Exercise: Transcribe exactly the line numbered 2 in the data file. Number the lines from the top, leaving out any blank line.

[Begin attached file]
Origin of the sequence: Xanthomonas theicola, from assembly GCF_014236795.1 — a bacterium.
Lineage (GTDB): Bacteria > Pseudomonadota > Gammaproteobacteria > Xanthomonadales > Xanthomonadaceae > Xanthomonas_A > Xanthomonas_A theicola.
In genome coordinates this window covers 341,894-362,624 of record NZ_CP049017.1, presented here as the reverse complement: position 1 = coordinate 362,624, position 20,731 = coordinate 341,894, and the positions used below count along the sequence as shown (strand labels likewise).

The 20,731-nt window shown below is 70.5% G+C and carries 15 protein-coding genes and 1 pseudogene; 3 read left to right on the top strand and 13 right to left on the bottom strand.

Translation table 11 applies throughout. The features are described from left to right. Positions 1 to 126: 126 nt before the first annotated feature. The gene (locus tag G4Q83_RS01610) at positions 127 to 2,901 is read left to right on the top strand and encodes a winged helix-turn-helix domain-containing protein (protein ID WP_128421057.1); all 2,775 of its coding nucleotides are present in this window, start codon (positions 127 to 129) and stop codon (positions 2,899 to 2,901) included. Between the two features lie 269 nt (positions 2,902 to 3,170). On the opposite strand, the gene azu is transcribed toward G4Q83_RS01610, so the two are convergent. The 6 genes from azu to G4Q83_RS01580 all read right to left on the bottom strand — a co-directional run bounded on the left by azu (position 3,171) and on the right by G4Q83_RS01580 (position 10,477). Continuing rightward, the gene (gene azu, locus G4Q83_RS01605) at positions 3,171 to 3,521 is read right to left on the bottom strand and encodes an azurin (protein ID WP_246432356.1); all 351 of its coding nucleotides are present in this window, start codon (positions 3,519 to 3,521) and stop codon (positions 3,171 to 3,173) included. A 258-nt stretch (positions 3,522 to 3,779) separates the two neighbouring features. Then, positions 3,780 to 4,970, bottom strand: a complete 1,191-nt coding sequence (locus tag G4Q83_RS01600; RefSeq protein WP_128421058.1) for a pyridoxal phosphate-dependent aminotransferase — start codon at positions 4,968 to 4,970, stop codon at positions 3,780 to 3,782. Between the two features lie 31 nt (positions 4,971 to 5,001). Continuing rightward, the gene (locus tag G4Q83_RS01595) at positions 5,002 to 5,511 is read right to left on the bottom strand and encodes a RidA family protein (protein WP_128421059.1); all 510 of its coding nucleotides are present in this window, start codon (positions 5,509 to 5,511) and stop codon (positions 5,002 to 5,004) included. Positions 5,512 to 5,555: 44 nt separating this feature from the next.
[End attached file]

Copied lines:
Lineage (GTDB): Bacteria > Pseudomonadota > Gammaproteobacteria > Xanthomonadales > Xanthomonadaceae > Xanthomonas_A > Xanthomonas_A theicola.